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2nd February
2010
written by Land Lawyer

Although annexing the affluent, unincorporated foothill neighborhoods would certainly improve Tucson’s financial means, it won’t be an easy task:

Bob: Annexation isn’t going to happen
Editorial
Inside Tucson Business
Aug. 14, 2006

Poor Mayor Bob Walkup. He’s feeling lonely these days as the only elected Republican at City Hall. That must be the reason behind his newly launched attempt to extend Tucson’s city limits out to take in the Catalina Foothills and Casas Adobes. That is after the city gets done annexing as much of the booming southeast side as it can. Talk about a marketing problem. This one will be like pushing a wet noodle uphill–the Catalina Foothills.

Rule No. 1 when it comes to marketing is create a desire for your product. Where’s the desire? Certainly not at Tucson City Hall. This is a place that likes things just the way they are right now. The bloated bureaucracy is happy with its power and seemingly not having to be answerable to anyone. The politicians in office are satisfied with their status quo. On political maps, Tucson is a blue city–a City Council comprised of five Democrats, one independent and Walkup, all by his little lonesome as the only Republican.

Why would all those Democrats want a bunch of new Republicans to be able to vote in city elections? The areas Walkup is targeting are filled with Republicans. In Catalina Foothills School District No. 16, Republicans have a 25 percent voter registration advantage over Democrats. Another way of looking at it is to consider in Pima County’s Justice of the Peace Precinct No. 1, which takes in most of the Foothills, Casas Adobes and goes all the way up to the Pinal County line. Admittedly Walkup’s proposal doesn’t include the entire area, but it does include a lot of it and Republicans outnumber Democrats by a 3-to-2 margin.

Tucson’s suburban municipalities–Oro Valley, Marana and Sahuarita–are all tilted toward Republican voter advantages. There is no way five Democrats on the City Council want those kind of numbers to spoil their next election.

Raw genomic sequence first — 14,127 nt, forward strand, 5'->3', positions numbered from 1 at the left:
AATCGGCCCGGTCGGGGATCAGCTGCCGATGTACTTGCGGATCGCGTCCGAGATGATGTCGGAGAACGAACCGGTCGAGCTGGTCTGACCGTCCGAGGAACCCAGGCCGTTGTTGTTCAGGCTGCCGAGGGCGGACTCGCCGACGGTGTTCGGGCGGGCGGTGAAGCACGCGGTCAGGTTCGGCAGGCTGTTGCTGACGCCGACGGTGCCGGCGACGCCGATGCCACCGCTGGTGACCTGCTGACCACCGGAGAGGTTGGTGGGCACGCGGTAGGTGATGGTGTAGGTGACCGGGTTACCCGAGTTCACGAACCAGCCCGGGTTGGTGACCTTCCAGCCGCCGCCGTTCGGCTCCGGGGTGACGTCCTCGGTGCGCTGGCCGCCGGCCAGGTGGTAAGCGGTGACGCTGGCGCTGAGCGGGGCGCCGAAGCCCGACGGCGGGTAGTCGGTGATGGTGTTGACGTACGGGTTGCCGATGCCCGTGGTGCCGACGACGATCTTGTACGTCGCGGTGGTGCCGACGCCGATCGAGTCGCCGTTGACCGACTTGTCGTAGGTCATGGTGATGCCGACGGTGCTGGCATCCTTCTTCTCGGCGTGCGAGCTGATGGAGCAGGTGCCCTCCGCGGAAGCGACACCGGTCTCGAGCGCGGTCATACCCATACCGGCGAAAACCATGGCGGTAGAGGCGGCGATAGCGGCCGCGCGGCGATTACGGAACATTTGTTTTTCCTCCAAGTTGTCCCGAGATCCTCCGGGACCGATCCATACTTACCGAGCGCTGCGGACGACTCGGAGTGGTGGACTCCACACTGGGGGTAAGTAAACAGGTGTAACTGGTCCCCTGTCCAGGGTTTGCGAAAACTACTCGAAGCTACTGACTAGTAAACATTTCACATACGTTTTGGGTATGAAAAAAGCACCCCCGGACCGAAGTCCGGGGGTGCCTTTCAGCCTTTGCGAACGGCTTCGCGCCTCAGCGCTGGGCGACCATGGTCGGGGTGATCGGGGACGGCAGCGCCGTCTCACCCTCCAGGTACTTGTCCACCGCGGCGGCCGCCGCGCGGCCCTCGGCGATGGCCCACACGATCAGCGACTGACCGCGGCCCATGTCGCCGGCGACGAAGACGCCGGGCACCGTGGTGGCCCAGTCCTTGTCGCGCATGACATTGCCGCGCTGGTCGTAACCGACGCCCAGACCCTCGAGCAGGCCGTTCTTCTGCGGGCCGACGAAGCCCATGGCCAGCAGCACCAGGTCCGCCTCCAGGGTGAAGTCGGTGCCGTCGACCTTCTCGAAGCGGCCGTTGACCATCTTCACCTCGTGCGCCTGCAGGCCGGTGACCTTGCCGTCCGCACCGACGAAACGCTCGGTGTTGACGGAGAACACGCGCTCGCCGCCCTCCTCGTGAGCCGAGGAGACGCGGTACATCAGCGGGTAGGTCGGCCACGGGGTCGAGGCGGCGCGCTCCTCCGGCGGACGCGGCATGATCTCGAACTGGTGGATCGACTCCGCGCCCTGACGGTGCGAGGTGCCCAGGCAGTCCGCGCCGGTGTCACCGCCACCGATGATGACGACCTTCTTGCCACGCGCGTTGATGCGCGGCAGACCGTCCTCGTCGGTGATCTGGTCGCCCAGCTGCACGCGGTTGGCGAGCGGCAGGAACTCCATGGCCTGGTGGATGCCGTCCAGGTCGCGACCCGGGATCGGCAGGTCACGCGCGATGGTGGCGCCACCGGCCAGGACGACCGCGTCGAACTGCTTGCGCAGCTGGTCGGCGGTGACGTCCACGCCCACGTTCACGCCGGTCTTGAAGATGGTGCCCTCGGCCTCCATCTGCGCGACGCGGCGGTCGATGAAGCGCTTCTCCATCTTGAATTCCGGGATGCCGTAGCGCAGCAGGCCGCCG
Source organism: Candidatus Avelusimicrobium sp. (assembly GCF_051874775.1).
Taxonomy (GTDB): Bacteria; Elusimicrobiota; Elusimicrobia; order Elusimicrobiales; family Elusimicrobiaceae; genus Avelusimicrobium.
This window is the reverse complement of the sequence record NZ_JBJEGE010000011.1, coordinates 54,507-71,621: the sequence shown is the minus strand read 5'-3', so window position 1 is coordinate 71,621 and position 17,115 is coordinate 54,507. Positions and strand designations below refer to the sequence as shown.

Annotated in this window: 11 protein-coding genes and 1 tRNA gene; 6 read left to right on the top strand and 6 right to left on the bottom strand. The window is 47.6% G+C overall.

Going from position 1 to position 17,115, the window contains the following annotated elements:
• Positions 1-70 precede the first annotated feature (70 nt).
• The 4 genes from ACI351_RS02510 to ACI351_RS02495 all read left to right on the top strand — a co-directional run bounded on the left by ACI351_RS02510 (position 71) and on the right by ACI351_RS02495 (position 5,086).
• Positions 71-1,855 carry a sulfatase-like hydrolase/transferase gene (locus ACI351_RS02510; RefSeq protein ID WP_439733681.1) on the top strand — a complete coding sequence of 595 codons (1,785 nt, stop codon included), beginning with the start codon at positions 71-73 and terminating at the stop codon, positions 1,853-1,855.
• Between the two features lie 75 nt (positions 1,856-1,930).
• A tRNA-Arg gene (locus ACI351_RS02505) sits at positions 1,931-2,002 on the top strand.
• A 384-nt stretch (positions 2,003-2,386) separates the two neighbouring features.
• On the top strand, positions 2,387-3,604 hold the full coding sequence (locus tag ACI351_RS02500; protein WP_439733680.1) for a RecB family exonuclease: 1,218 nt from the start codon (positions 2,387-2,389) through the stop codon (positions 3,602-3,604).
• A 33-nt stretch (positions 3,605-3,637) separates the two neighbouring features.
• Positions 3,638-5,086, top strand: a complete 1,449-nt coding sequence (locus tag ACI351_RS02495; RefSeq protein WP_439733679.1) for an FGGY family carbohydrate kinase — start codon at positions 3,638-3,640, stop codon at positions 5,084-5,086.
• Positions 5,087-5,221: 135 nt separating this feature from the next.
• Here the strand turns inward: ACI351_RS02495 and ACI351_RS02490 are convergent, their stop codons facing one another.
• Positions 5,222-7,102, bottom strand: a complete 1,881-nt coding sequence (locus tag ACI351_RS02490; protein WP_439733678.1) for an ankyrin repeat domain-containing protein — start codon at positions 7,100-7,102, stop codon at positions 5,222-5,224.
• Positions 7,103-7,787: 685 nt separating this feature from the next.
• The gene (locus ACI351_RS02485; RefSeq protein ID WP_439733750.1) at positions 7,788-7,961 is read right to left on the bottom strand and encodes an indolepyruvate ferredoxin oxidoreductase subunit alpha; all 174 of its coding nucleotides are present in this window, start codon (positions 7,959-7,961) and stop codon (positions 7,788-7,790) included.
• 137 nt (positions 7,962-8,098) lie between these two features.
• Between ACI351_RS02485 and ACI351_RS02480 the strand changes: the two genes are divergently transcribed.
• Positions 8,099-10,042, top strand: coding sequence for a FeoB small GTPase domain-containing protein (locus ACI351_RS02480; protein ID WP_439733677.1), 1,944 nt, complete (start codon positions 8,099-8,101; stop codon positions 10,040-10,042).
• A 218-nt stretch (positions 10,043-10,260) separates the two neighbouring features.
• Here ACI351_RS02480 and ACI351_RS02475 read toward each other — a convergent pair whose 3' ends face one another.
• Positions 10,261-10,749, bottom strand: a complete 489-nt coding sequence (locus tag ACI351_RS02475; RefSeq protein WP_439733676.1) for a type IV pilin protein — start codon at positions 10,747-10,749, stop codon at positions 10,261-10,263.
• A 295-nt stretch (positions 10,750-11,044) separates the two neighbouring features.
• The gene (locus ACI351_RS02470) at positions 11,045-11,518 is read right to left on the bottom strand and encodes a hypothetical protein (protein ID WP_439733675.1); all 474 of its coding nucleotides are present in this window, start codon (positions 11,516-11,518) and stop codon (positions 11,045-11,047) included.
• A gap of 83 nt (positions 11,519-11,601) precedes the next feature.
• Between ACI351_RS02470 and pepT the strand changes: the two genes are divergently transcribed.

Annexation is a two-way street. For as much as City Council members don’t like the idea, there also is no compelling argument for people in Walkup’s targeted areas to go along with it either. Quite the contrary. Steve Emerine addressed some of why this is the case in his Valley Views column in the July 31 issue of Inside Tucson Business. (In fact, the curious among us wonder if perhaps that column might have prompted Walkup’s renewed efforts.)

There is no upside for a resident to want to become part of the city. Instead, you would:

• Be part of a higher crime rate.

• Higher city sales taxes.

• Higher property taxes.

• Poorer garbage collection with no options.

• A City Council that is often viewed as a sideshow when it comes to trying to make decisions. (Granted, the county Board of Supervisors acts this way at times, but why add another layer?)

We take pity on Walkup and his lonely state at City Hall. It looks as if he’s bound to stay that way.

3 Comments

  1. From Outside the Iron Curtain
    03/02/2010

    There are two Republicans, Walkup isn’t the only one. Well, technically, Kozachik is the only actual Republican but that’s another rant. So maybe there is only one Republican but it isn’t Walkup.

  2. 18/12/2014

    I think this is a real great article.Really thank you! Great.

  3. 19/12/2014

    I think this is a real great blog.Much thanks again. Really Great.

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